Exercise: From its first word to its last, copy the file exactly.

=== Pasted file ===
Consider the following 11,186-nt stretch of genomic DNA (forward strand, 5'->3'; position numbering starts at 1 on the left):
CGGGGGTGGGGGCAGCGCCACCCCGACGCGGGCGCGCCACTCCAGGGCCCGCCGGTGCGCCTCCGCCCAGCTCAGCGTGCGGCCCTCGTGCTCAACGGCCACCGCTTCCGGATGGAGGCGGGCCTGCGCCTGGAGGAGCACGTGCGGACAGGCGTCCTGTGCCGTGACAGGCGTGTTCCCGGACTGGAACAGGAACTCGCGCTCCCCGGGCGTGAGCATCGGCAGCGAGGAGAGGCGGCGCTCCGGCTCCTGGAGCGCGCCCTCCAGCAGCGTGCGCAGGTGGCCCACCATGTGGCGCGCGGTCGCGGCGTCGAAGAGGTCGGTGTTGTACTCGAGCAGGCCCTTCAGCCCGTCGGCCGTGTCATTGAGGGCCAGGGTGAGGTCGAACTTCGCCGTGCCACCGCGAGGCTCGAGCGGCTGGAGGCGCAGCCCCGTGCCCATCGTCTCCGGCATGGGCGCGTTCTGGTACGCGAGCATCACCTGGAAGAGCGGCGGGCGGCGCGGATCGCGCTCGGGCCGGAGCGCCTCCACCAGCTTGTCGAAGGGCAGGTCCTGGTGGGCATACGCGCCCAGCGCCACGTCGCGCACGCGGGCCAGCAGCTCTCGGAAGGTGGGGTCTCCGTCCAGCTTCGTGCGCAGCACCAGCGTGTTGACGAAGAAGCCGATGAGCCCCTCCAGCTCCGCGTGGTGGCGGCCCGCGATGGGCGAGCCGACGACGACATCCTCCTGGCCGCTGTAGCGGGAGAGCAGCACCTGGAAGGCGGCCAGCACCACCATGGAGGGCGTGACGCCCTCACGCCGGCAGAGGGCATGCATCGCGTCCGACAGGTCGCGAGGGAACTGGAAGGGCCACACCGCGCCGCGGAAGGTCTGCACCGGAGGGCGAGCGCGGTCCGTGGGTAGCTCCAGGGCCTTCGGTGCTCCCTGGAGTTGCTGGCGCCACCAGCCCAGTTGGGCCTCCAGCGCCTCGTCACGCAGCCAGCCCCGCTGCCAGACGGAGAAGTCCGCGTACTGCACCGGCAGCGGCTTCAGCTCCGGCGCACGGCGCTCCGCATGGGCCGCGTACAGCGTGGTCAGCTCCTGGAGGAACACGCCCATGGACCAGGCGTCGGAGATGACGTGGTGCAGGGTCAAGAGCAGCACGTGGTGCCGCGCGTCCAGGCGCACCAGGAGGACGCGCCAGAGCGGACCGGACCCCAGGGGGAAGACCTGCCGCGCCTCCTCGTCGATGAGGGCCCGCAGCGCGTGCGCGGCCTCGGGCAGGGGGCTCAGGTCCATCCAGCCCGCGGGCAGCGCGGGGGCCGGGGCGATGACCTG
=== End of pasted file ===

Consider the following 11,186-nt stretch of genomic DNA (forward strand, 5'->3'; position numbering starts at 1 on the left):
CGGGGGTGGGGGCAGCGCCACCCCGACGCGGGCGCGCCACTCCAGGGCCCGCCGGTGCGCCTCCGCCCAGCTCAGCGTGCGGCCCTCGTGCTCAACGGCCACCGCTTCCGGATGGAGGCGGGCCTGCGCCTGGAGGAGCACGTGCGGACAGGCGTCCTGTGCCGTGACAGGCGTGTTCCCGGACTGGAACAGGAACTCGCGCTCCCCGGGCGTGAGCATCGGCAGCGAGGAGAGGCGGCGCTCCGGCTCCTGGAGCGCGCCCTCCAGCAGCGTGCGCAGGTGGCCCACCATGTGGCGCGCGGTCGCGGCGTCGAAGAGGTCGGTGTTGTACTCGAGCAGGCCCTTCAGCCCGTCGGCCGTGTCATTGAGGGCCAGGGTGAGGTCGAACTTCGCCGTGCCACCGCGAGGCTCGAGCGGCTGGAGGCGCAGCCCCGTGCCCATCGTCTCCGGCATGGGCGCGTTCTGGTACGCGAGCATCACCTGGAAGAGCGGCGGGCGGCGCGGATCGCGCTCGGGCCGGAGCGCCTCCACCAGCTTGTCGAAGGGCAGGTCCTGGTGGGCATACGCGCCCAGCGCCACGTCGCGCACGCGGGCCAGCAGCTCTCGGAAGGTGGGGTCTCCGTCCAGCTTCGTGCGCAGCACCAGCGTGTTGACGAAGAAGCCGATGAGCCCCTCCAGCTCCGCGTGGTGGCGGCCCGCGATGGGCGAGCCGACGACGACATCCTCCTGGCCGCTGTAGCGGGAGAGCAGCACCTGGAAGGCGGCCAGCACCACCATGGAGGGCGTGACGCCCTCACGCCGGCAGAGGGCATGCATCGCGTCCGACAGGTCGCGAGGGAACTGGAAGGGCCACACCGCGCCGCGGAAGGTCTGCACCGGAGGGCGAGCGCGGTCCGTGGGTAGCTCCAGGGCCTTCGGTGCTCCCTGGAGTTGCTGGCGCCACCAGCCCAGTTGGGCCTCCAGCGCCTCGTCACGCAGCCAGCCCCGCTGCCAGACGGAGAAGTCCGCGTACTGCACCGGCAGCGGCTTCAGCTCCGGCGCACGGCGCTCCGCATGGGCCGCGTACAGCGTGGTCAGCTCCTGGAGGAACACGCCCATGGACCAGGCGTCGGAGATGACGTGGTGCAGGGTCAAGAGCAGCACGTGGTGCCGCGCGTCCAGGCGCACCAGGAGGACGCGCCAGAGCGGACCGGACCCCAGGGGGAAGACCTGCCGCGCCTCCTCGTCGATGAGGGCCCGCAGCGCGTGCGCGGCCTCGGGCAGGGGGCTCAGGTCCATCCAGCCCGCGGGCAGCGCGGGGGCCGGGGCGATGACCTG